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The EU’s military structured cooperation (PESCO) of 46 military projects is being eyed by Turkey after the bloc invited Canada, Norway and the US to join forces. The project, aimed at improving EU-NATO cooperation was opened by Brussels to third countries for the first time this month.
The bloc agreed on a set of political, legal and “substantive” conditions to allow non-EU countries to participate in joint defence projects.
Under the plan, political conditions for third countries limit their participation to cases where they provide “substantial added value” to the military project and share “the values on which the EU is founded”.
Many EU diplomats agreed that the set of political conditions effectively excluded Russia, China, but also Turkey, especially after relations between Brussels and Ankara have deteriorated in the past few years.
But the Turkish Government has now formally sent a request to join.
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A Dutch spokesperson confirmed: “Turkey has indeed informed us of its desire to participate in the military mobility project. As project coordinator, we carefully follow the application process established by the Council.”
The request followed a warning launched by Turkey to the EU in November over threats it would not be allowed to apply until the dispute with Cyprus and Greece were resolved.
Turkish officials then warned that “if PESCO starts on the wrong footing and creates new division lines, it will be neither be successful nor contribute to the transatlantic security architecture”.
EU foreign affairs spokesperson Peter Stano told EURACTIV that “the Netherlands, as project coordinator, has indicated that the request will be assessed by the project members, in line with the established procedures, as it did with previous requests”.
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“This internal process is ongoing,” Stano added.
Asked the same question, the Dutch spokesperson said “non-EU countries are free to apply for participation in PESCO projects”.
“After such a request, all project members must unanimously decide if that country meets the conditions,” the spokesperson added.
However, neither of the two officials did comment on whether Turkey’s application would fulfil the political conditions.
A total of 24 EU countries are currently participating in the PESCO alliance.
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EU army: Turkey has officially requested to join PESCO
Officials warn that Greece and Cyprus, both PESCO members, will see Turkey’s participation as a “Trojan horse” and will oppose its membership.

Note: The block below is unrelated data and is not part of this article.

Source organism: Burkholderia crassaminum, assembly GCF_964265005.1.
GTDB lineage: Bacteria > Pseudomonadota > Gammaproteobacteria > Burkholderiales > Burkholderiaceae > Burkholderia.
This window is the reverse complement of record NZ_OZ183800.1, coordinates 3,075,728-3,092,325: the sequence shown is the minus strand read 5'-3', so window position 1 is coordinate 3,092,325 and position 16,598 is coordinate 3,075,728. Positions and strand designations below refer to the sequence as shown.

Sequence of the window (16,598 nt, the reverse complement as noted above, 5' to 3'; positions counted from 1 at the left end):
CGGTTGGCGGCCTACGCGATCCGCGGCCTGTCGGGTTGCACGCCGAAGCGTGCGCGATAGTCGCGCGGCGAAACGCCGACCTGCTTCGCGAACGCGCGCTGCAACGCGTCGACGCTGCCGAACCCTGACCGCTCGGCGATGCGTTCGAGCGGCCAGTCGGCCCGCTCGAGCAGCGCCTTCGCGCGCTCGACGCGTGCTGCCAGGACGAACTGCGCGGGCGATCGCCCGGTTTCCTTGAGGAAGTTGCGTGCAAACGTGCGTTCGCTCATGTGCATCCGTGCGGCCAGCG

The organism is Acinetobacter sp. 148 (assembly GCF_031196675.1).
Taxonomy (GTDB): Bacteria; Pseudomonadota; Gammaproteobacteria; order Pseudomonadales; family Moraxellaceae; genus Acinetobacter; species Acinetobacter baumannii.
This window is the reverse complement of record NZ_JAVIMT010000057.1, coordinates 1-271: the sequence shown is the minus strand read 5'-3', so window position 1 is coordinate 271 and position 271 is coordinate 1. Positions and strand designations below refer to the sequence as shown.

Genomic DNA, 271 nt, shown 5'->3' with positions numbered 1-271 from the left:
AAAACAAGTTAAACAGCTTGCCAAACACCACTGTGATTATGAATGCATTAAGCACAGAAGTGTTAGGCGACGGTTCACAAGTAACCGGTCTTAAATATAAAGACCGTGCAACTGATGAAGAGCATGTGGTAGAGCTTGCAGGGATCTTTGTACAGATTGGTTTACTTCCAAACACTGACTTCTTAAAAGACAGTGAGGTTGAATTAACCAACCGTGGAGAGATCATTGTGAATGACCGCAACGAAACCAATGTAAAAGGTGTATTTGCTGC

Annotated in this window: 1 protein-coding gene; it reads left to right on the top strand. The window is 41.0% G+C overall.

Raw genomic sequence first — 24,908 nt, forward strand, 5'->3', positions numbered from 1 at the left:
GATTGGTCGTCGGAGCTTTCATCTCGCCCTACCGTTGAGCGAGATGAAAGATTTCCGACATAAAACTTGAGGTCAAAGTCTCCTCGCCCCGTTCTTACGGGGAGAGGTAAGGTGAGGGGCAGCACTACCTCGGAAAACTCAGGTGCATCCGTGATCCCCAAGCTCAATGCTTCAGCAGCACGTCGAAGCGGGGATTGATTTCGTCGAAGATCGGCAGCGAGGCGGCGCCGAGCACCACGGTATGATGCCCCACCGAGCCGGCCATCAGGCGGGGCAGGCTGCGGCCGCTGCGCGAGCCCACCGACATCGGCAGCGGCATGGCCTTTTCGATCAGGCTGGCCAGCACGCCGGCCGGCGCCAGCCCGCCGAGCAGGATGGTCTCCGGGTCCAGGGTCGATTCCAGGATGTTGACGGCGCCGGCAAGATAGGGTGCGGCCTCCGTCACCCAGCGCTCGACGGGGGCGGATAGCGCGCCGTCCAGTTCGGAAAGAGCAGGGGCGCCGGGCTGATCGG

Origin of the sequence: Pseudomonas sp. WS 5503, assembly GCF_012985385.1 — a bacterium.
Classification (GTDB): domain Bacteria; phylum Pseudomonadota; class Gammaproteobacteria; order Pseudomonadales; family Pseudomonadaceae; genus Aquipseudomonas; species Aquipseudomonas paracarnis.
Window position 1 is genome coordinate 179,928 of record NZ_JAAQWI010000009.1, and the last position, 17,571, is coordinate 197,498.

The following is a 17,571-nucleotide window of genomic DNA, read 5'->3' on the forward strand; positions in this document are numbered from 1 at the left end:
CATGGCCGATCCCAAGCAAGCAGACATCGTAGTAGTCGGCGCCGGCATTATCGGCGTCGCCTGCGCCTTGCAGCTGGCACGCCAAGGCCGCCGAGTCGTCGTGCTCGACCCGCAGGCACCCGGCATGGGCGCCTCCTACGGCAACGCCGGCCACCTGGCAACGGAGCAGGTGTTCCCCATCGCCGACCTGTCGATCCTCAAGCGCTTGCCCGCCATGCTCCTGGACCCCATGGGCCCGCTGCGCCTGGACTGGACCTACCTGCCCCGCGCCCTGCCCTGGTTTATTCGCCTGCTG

Cyprus, which is not a NATO member, does not have a security agreement with NATO on the exchange of classified documents, because Turkey has vetoed the proposal.
It is expected that the Mediterranean country would therefore exercise its veto powers to exclude Turkey from PESCO in return.
The issue is likely to spark a diplomatic row between member states who see Turkey’s participation in PESCO as a way of improving cooperation between the EU and NATO as well as normalising relations between Turkey and Cyprus and Greece.
The EU project on military mobility is designed to facilitate the movement of troops across Europe, something NATO deems as crucial in the event of a conflict with Russia.
It comes as some within the bloc have demanded closer military cooperation, or EU army, within the bloc and a defence union.
While NATO has spearheaded efforts to reduce conflicting regulations across 27 EU countries for transfers of US troops, the EU has a budget to back the reconstruction of bridges too weak for tanks and has more power over changing bloc-wide rules.
The pact was agreed by EU leaders in December 2017 after Russia’s annexation of Crimea from Ukraine in 2014.
The bloc has since earmarked 1.7 billion euros from its joint budget until 2028 to improve so-called military mobility in support of NATO. The NATO alliance has 30 allies, many of whom are also EU members.
Military mobility aims at improving the exchange of information between EU countries and cutting red tape at borders, including harmonising customs rules to allow for swift deployments and easier transport of military equipment.
The so-called EU army does not exist at the moment, with military powers organised individually by the 27 EU member states.
In March, the EU approved a €5 billion defence project that will open the door for the bloc to deliver military aid to countries across the world, sparking a row in the European Parliament.
The plan has been called European Peace Facility (EPF) and will “better help partner countries” by supporting their peace-keeping operations and by helping them to “increase the capability of their armed forces to ensure peace and security on their national territory”, the EU has claimed.
The bloc plans to use the money to finance its missions and operations under the EU’s Common Security and Defence Policy, as well as infrastructure and military equipment for partner countries.